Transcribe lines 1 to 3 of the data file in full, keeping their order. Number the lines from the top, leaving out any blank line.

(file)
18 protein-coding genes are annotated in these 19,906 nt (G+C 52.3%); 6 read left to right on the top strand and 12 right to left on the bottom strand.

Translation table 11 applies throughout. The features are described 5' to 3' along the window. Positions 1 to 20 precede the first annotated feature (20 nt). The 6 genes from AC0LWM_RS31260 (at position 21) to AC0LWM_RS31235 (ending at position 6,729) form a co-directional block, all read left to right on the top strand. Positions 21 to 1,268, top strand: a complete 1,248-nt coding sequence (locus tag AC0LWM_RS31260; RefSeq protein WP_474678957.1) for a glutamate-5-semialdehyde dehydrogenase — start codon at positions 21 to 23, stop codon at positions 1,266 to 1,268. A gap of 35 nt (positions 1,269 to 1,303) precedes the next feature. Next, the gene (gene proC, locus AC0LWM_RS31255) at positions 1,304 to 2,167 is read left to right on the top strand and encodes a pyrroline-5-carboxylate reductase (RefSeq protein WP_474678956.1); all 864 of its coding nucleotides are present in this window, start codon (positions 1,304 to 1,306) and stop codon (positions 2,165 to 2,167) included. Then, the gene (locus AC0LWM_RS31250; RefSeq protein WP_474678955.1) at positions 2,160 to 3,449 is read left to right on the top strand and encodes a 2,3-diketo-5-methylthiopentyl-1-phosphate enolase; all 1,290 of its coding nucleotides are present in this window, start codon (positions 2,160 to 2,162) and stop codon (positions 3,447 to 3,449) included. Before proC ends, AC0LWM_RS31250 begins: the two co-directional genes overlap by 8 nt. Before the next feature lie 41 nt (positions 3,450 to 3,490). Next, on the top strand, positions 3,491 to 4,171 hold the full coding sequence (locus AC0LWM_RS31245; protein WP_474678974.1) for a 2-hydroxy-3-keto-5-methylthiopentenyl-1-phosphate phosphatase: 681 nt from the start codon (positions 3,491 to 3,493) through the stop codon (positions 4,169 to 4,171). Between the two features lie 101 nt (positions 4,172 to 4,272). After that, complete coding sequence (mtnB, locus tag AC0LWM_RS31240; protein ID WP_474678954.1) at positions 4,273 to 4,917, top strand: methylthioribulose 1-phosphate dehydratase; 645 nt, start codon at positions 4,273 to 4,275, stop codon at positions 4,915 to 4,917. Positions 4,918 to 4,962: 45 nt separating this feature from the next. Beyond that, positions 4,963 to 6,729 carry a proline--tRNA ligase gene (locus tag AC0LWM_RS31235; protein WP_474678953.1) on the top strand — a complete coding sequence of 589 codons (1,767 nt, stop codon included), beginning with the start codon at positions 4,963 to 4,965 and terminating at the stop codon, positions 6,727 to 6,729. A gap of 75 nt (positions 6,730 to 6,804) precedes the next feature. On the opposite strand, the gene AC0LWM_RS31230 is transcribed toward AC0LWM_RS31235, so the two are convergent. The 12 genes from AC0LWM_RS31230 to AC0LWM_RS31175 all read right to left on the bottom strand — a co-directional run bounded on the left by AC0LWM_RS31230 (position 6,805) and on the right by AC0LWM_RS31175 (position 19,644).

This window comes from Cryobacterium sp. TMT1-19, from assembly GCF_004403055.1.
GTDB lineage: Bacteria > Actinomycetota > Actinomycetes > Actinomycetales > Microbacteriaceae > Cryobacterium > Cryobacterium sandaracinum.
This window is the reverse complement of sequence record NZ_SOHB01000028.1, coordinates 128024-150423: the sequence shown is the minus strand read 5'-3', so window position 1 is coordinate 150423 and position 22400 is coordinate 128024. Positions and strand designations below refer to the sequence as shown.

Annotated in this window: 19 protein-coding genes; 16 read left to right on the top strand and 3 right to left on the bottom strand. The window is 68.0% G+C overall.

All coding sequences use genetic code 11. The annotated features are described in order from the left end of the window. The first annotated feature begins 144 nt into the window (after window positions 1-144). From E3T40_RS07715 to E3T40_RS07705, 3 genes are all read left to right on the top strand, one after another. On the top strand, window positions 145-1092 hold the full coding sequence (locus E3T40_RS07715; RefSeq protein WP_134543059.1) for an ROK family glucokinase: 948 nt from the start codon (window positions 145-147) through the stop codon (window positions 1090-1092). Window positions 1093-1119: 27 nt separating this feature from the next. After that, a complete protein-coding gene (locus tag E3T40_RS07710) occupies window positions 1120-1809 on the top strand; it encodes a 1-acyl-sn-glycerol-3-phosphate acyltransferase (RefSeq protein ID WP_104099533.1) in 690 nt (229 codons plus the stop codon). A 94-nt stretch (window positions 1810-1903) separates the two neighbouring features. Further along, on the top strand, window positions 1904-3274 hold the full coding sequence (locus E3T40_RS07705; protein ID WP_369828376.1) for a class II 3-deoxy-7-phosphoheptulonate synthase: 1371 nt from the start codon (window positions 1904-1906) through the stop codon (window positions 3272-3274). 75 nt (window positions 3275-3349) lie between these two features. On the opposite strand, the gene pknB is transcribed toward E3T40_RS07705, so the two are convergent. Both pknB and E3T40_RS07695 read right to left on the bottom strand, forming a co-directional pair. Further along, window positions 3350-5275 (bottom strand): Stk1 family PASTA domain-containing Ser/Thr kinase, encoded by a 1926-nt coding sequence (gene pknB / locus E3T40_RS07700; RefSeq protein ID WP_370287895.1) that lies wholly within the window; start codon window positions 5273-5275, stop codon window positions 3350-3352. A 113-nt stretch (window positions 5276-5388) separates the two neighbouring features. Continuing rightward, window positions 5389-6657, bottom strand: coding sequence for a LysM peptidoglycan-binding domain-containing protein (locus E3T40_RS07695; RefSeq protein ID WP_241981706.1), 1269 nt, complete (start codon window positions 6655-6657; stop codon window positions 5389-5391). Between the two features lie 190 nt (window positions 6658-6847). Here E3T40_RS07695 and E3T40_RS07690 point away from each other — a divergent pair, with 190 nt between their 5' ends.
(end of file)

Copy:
18 protein-coding genes are annotated in these 19,906 nt (G+C 52.3%); 6 read left to right on the top strand and 12 right to left on the bottom strand.

Translation table 11 applies throughout. The features are described 5' to 3' along the window. Positions 1 to 20 precede the first annotated feature (20 nt). The 6 genes from AC0LWM_RS31260 (at position 21) to AC0LWM_RS31235 (ending at position 6,729) form a co-directional block, all read left to right on the top strand. Positions 21 to 1,268, top strand: a complete 1,248-nt coding sequence (locus tag AC0LWM_RS31260; RefSeq protein WP_474678957.1) for a glutamate-5-semialdehyde dehydrogenase — start codon at positions 21 to 23, stop codon at positions 1,266 to 1,268. A gap of 35 nt (positions 1,269 to 1,303) precedes the next feature. Next, the gene (gene proC, locus AC0LWM_RS31255) at positions 1,304 to 2,167 is read left to right on the top strand and encodes a pyrroline-5-carboxylate reductase (RefSeq protein WP_474678956.1); all 864 of its coding nucleotides are present in this window, start codon (positions 1,304 to 1,306) and stop codon (positions 2,165 to 2,167) included. Then, the gene (locus AC0LWM_RS31250; RefSeq protein WP_474678955.1) at positions 2,160 to 3,449 is read left to right on the top strand and encodes a 2,3-diketo-5-methylthiopentyl-1-phosphate enolase; all 1,290 of its coding nucleotides are present in this window, start codon (positions 2,160 to 2,162) and stop codon (positions 3,447 to 3,449) included. Before proC ends, AC0LWM_RS31250 begins: the two co-directional genes overlap by 8 nt. Before the next feature lie 41 nt (positions 3,450 to 3,490). Next, on the top strand, positions 3,491 to 4,171 hold the full coding sequence (locus AC0LWM_RS31245; protein WP_474678974.1) for a 2-hydroxy-3-keto-5-methylthiopentenyl-1-phosphate phosphatase: 681 nt from the start codon (positions 3,491 to 3,493) through the stop codon (positions 4,169 to 4,171). Between the two features lie 101 nt (positions 4,172 to 4,272). After that, complete coding sequence (mtnB, locus tag AC0LWM_RS31240; protein ID WP_474678954.1) at positions 4,273 to 4,917, top strand: methylthioribulose 1-phosphate dehydratase; 645 nt, start codon at positions 4,273 to 4,275, stop codon at positions 4,915 to 4,917. Positions 4,918 to 4,962: 45 nt separating this feature from the next. Beyond that, positions 4,963 to 6,729 carry a proline--tRNA ligase gene (locus tag AC0LWM_RS31235; protein WP_474678953.1) on the top strand — a complete coding sequence of 589 codons (1,767 nt, stop codon included), beginning with the start codon at positions 4,963 to 4,965 and terminating at the stop codon, positions 6,727 to 6,729. A gap of 75 nt (positions 6,730 to 6,804) precedes the next feature. On the opposite strand, the gene AC0LWM_RS31230 is transcribed toward AC0LWM_RS31235, so the two are convergent. The 12 genes from AC0LWM_RS31230 to AC0LWM_RS31175 all read right to left on the bottom strand — a co-directional run bounded on the left by AC0LWM_RS31230 (position 6,805) and on the right by AC0LWM_RS31175 (position 19,644).

This window comes from Cryobacterium sp. TMT1-19, from assembly GCF_004403055.1.